Gannis exhibition “Jezebel” features six large scale digital prints, each with a coinciding predella. Created in the 14th century to illustrate the life of a saint, these horizontal panels were originally attached to the lower edge of an altarpiece as a narrative for the larger panel above them. Gannis adopted this vehicle to give context to Jezebel’s historic and cultural currency, updating them to resemble a film strip which hangs below each major panel. Her subject is always dressed in red, not only as a signifier of lust and sexuality but as an expression of revolution, anger and courage.

“The agenda of a woman making art today should be as complex and mysterious as the work itself,” says
Gannis. “Jezebel is a person conflicted and flawed yet forward thinking and courageous. Although I feel there is a feminist bent to this body of work, my hope is that it rises above any kind of ‘exclusive’ interpretation and takes into account a love for cinema and fascination with the history of narrative form and its new possibilities as expressed through my digital media collage.”
PRESS RELEASE – LOOP Video Art Fair 2006
Claire Oliver presents: Jezebel
A multi-media installation by Carla Gannis

Carla Gannis’ 5 screen video installation Jezebel is part cultural anthropology and part dream-scape surrealism. Her “Jezebels” are set within fragmentary layered interiors, where past and present worlds collide. Ornate rooms, church sanctuaries and institutional green hospitals are “wallpapered” with urban graffiti and detritus. Jezebel is a woman caught between realities, existing in the future, present and past simultaneously.

Approaching the work as a three dimensional moving painting, Gannis’ Jezebel intimates the mythology, history, and stereotypes that shape and define femininity within our collective unconscious. This icon is not one woman, but many, ranging from a villain to a non-conformist to a superwoman of human empowerment. The color red as a signifier of lust, sexuality, wantonness, as well as revolution, anger, and courage; we see this color wrapping not only the figure but her words.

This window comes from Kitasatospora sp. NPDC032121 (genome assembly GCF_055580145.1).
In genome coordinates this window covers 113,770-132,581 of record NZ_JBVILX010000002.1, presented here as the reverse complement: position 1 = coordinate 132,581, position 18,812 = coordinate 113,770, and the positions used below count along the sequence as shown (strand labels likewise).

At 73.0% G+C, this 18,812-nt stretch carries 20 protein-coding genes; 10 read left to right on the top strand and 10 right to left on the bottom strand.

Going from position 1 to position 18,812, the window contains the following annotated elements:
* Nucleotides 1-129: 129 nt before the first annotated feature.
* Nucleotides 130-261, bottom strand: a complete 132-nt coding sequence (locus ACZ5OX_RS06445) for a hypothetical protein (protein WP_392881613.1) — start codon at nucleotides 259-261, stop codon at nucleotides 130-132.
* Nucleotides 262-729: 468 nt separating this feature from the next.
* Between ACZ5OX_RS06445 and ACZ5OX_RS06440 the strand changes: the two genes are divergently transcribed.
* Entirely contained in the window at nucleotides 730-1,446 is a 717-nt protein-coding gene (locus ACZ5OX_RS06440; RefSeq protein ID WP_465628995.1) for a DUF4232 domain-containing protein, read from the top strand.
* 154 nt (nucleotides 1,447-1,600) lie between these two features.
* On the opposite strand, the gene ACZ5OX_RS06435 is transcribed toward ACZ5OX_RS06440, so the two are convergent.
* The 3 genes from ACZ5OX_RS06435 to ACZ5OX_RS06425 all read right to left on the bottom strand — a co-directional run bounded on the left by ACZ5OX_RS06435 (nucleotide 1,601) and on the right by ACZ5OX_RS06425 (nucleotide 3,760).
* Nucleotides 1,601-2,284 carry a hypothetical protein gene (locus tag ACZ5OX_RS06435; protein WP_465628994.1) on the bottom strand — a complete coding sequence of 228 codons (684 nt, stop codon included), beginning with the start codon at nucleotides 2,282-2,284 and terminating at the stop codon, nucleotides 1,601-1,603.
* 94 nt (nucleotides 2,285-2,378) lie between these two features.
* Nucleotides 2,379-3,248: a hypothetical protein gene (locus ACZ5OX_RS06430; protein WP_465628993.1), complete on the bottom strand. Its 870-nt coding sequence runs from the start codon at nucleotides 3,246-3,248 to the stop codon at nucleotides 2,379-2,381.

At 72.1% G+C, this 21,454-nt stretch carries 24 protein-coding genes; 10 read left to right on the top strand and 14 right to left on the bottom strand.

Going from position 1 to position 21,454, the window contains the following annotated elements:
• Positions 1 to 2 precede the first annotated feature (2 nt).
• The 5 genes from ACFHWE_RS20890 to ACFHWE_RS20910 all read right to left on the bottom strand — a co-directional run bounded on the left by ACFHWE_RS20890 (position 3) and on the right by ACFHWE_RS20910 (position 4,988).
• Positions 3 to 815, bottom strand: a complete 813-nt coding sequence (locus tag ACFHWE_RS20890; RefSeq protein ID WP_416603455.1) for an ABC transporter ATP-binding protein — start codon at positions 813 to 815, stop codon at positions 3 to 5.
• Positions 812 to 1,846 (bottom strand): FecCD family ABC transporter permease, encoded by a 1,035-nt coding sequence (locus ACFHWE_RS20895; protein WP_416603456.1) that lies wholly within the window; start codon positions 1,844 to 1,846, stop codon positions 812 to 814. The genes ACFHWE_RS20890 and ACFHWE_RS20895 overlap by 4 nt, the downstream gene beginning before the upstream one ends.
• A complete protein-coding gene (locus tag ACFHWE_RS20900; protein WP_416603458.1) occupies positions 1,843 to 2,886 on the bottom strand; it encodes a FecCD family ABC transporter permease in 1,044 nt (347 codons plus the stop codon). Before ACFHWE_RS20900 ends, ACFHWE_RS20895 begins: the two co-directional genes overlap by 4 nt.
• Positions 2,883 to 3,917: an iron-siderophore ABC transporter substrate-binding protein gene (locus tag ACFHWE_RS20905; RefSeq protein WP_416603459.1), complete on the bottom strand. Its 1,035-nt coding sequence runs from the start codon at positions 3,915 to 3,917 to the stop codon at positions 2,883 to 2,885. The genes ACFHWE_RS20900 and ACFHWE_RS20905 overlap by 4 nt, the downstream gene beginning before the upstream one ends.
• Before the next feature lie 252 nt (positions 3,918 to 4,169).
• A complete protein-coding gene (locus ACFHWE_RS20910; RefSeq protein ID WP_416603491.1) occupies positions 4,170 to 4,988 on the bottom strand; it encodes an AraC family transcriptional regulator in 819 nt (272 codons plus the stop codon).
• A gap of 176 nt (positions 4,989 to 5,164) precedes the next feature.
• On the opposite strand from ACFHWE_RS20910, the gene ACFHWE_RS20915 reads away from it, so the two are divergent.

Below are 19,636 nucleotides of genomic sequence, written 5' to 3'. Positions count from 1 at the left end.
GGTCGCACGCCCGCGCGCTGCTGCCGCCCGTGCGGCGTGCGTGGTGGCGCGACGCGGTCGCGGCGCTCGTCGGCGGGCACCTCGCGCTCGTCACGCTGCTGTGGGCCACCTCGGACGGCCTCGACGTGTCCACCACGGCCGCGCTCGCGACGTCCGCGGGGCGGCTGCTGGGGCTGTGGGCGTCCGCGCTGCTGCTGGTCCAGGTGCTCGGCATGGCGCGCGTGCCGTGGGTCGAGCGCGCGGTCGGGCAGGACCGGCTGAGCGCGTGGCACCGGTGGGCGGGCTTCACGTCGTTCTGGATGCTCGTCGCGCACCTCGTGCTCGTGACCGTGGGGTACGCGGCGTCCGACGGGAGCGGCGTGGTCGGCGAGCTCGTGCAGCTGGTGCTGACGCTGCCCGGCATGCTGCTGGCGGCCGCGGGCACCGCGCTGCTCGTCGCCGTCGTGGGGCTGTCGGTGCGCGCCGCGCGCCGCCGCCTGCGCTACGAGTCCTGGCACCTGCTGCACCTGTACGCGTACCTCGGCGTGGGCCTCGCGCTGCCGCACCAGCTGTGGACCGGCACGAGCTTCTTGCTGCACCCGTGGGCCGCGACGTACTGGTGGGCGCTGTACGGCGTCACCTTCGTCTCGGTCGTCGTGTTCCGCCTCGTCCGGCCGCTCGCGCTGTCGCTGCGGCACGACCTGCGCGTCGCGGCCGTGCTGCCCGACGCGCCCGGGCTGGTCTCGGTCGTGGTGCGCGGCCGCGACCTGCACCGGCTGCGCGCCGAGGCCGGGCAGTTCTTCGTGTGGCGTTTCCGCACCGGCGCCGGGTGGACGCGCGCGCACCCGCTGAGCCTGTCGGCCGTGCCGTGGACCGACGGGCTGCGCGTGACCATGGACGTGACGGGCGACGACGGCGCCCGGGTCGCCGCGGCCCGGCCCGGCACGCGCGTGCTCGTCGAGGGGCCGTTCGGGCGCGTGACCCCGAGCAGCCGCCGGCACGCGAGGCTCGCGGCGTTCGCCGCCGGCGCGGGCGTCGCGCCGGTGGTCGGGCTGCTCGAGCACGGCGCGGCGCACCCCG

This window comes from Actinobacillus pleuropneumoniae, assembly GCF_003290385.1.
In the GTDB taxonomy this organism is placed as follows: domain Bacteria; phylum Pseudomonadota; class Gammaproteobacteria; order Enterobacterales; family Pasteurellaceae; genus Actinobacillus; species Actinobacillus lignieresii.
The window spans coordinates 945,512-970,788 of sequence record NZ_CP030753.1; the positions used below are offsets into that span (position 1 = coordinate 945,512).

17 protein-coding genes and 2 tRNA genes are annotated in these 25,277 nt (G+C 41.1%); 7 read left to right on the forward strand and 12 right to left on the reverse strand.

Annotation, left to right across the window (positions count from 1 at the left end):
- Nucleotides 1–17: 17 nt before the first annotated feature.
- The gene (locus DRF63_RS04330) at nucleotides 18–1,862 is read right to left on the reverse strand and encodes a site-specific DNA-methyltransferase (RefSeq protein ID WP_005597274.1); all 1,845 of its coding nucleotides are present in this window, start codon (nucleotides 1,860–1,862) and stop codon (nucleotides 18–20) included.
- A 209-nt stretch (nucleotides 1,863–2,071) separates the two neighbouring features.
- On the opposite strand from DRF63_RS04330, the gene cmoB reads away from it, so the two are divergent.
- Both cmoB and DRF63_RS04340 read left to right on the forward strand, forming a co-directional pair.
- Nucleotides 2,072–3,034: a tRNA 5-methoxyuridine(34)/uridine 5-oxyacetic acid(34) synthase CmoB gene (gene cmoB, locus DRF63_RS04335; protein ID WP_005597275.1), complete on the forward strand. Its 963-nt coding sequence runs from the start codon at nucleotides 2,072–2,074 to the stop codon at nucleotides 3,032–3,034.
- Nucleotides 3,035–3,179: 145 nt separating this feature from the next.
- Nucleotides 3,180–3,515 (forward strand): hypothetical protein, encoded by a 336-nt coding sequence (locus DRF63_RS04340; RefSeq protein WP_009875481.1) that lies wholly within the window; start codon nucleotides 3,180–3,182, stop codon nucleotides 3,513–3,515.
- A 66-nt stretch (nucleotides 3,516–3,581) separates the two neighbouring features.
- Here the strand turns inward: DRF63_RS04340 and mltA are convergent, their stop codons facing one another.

Gannis, a native of the Southern United States, was first inspired by the 1938 film in which an outspoken 19th century Southern belle — played by the actress Bette Davis — is ostracized and labeled a “Jezebel” for wearing a red dress, instead of a “virginal” white dress, to a formal ball. From this character, one Gannis could personally and regionally identify with; the artist researched the more universal interpretations and contradictions that surround the avatar Jezebel.

In a reference to cinema and painting, Gannis provides five mise en scènes that give context to Jezebel’s historic and cultural currency. She has collected numerous texts and woven them together into visual and textual personifications. Her five representations include:

Jezebel PIAF: based on singer Edith Piaf’s loving tribute to Jezebel and includes texts that address darkness and religious antithesis
Jezebel THE PREACHER : based on the age-old representation of Jezebel as a pagan temptress (contemporary religious leaders still refer to “Jezebel” as an entity that is threatening in these texts)
Jezebel THE RAP: where misogynistic lyrics and a sexualized Jezebel are inverted, and where language in regards to female sublimation explains much of Jezebel’s villainy
Jezebel BETTE: where monologue is taken from the original “coquettish” Bette Davis performance
Jezebel CHRISTINA: the woman who actually plays Jezebel in this work, as herself, a real woman, who contends with racial and personal identity politics — politics not dissimilar to those encountered by black female slaves as well as white females activists derogatorily called “Jezebels” during the first 200 years of US history.